French, Malian troops recapture key towns from Islamists
French and Malian troops recaptured the key towns of Diabaly and Douentza on Monday in a major boost in their drive to rout Al Qaeda-linked rebels holding Mali's vast arid north.
The inroads are a significant advance in the 11-day offensive led by former colonial power France, whose aim is the "total reconquest" of the strategically important but sparsely populated north of Mali.
The French defence ministry said "Malian troops backed by French soldiers" retook the two towns in a "definite military victory" for the forces.
A convoy of about 30 armoured vehicles with some 200 Malian and French troops moved into Diabaly, 400 kilometres (250 miles) north of the capital Bamako early Monday, meeting no resistance.
Local residents emerged from their shacks applauding wildly. Some shouted "Long Live France!" as the troops rolled in and others scrambled to photograph the "liberators" on their cellphones.
Fatumata Damele, who fled the town after the Islamist takeover but returned on Sunday, said: "I have been praying for the success of the French mission."
But French military officials and local residents both said the fleeing Islamists had riddled the town with landmines.
Lieutenant-Colonel Frederic, in charge of the operations in Diabaly who identified himself by only his Christian name in line with French army policy, said: "There is a problem with unexploded ammunition."
He said the French soldiers would hand charge of the town to the Malian troops later Monday.
Diabaly has been the theatre of air strikes and fighting since it was seized by Islamists a week ago. French television footage from the town has shown charred pick-up trucks abandoned by the Islamists amid mud-brick homes.
Douentza, which was taken by the Islamists in September, is a crossroads town on the way to the rebel bastions of Gao, Kidal, and the fabled city of Timbuktu. It is about 100 kilometres (60 miles) from the town of Konna, whose capture earlier this month by extremists sparked the French intervention.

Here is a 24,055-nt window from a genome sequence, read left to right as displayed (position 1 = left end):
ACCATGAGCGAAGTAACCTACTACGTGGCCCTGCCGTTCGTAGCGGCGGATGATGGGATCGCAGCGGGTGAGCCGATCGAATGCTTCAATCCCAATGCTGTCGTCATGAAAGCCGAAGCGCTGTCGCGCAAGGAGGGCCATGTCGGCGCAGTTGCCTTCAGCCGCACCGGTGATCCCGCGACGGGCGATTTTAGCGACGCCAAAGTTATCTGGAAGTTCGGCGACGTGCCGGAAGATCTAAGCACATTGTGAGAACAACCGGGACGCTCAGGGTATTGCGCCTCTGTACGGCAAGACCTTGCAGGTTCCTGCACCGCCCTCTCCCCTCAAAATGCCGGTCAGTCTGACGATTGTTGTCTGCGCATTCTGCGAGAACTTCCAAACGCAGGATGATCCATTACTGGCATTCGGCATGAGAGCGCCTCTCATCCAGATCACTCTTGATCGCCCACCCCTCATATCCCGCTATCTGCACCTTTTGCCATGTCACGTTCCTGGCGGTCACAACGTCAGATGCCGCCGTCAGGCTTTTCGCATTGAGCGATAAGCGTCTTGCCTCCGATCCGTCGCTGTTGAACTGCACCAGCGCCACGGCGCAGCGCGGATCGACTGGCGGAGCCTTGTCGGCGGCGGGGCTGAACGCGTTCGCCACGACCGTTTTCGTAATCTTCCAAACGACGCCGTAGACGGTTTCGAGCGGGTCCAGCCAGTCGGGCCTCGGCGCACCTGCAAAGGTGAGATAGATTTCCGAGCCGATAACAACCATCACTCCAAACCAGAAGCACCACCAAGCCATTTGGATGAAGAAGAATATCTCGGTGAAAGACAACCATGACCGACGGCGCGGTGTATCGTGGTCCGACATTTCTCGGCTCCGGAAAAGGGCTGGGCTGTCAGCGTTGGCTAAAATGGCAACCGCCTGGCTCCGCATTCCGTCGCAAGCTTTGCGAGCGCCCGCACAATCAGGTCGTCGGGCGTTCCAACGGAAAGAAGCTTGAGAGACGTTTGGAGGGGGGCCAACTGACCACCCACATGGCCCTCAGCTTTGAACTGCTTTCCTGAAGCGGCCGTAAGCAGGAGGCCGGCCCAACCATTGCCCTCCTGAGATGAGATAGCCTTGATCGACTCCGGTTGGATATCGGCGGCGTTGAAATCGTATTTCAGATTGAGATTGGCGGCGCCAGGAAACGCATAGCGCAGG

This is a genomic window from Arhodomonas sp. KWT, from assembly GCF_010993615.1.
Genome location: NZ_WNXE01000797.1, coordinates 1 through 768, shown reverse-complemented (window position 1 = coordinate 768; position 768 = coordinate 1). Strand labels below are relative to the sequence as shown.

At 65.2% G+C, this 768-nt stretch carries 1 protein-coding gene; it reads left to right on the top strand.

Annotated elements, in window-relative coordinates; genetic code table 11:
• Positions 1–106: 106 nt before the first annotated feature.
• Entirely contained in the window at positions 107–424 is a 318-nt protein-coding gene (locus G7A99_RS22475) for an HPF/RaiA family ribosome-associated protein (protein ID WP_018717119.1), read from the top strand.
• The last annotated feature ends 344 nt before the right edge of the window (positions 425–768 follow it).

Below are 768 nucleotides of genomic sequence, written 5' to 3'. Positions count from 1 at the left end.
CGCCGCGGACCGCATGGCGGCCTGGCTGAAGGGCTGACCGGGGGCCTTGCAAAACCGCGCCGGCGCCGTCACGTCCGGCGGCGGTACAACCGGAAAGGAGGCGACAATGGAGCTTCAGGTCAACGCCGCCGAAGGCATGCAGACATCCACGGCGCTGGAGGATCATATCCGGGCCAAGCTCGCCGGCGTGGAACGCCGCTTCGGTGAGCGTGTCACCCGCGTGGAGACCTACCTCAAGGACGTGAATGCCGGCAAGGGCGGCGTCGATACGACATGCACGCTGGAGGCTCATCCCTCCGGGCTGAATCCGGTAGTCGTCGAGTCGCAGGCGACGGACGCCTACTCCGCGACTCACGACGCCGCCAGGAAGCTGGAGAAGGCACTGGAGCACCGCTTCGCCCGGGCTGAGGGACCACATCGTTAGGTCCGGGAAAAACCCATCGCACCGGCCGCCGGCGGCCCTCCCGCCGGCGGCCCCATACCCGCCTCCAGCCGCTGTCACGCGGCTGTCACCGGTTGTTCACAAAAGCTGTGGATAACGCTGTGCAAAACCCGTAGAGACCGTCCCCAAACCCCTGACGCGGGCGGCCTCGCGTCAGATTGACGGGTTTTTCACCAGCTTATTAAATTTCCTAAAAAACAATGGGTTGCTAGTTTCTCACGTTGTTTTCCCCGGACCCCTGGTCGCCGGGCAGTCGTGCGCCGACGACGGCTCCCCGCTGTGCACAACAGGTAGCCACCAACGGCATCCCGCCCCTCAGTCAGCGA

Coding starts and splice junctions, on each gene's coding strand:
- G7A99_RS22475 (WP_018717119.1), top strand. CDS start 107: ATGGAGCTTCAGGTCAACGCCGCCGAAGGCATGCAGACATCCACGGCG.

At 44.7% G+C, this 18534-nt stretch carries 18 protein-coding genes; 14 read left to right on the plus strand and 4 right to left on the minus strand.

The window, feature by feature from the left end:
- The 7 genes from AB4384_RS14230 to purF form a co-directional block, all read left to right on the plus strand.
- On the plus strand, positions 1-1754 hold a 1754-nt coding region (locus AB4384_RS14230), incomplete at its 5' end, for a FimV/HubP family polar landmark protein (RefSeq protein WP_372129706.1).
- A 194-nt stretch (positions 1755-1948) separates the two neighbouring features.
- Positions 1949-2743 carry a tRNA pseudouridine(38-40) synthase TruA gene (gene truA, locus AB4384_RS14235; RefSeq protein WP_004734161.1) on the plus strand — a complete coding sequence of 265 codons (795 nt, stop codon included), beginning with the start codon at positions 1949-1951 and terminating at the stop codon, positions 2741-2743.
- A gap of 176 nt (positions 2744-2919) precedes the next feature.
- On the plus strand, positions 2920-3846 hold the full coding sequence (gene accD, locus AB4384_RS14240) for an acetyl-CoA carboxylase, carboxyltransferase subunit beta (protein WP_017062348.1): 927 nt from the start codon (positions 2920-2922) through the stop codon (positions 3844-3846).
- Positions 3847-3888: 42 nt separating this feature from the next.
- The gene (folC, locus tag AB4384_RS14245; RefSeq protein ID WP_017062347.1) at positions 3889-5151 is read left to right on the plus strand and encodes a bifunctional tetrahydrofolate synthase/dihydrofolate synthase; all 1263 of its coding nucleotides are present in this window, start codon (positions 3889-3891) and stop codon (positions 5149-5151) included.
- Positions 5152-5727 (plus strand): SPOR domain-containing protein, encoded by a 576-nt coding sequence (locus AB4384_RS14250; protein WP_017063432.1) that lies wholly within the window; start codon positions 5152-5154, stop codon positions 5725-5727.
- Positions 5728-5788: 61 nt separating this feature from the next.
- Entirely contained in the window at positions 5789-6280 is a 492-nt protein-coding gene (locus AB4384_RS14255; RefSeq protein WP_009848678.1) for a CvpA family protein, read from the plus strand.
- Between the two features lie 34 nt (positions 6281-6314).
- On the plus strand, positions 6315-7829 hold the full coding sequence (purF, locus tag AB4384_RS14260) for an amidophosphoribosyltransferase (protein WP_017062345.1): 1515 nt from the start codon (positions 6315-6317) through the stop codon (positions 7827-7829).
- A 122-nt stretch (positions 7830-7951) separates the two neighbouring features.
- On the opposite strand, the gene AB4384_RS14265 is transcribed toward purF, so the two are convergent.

The French offensive, backed by embattled Malian troops, forged ahead despite threats of further retaliation from jihadists after a stunning hostage attack at a gas plant in neighbouring Algeria resulted in scores of deaths.
Among those killed were 37 foreigners of eight different nationalities, the Algerian prime minister said Monday.
The Mali offensive has sent several hundred thousand people fleeing combat zones, many of them to neighbouring countries, raising fears about their plight.
As news of the advances came through, the European Union offered to host a global meeting on Mali in Brussels on February 5, involving the EU, the African Union and the regional bloc the Economic Community of West African States.
The EU aims to send about 500 military trainers to Mali by mid-February.
France swept to the aid of the crippled and weak Malian army on January 11, a day after the hardline Islamists made a push towards Bamako in the government-held southern triangle of the bow-tie shaped nation.
It won backing for its action from the UN Security Council last week.
A UN-approved African-led intervention force known as AFISMA is currently being set up but needs up to 200 million euros ($265 million).
The crisis first erupted when the nomadic Tuaregs, who have long felt marginalised by government, launched a rebellion a year ago and inflicted such humiliation on the Malian army that it triggered a military coup in Bamako in March.
In the ensuing political vacuum, the central government lost control of the north to the insurgents, and the Tuaregs were instrumental in helping a triad of Islamist rebel groups including Al-Qaeda in the Islamic Maghreb (AQIM) seize control of huge swathes of territory.
But the Tuaregs' alliance of convenience with the Islamists quickly disintegrated. AQIM and other Islamists began to run territories under their control like a particularly brutal medieval emirate and imposed a harsh form of sharia law.
Meanwhile the planned deployment of around 6,000 African soldiers continued slowly into Bamako, hampered by cash and logistical constraints.
Only 150 African troops have arrived but a first contingent of 150 Burkina Faso troops left for Mali on Monday.
Eight west African nations are contributing to the African mission which is expected to take over the baton from France, and Chad has also pledged 2,000 soldiers.
© 2013 AFP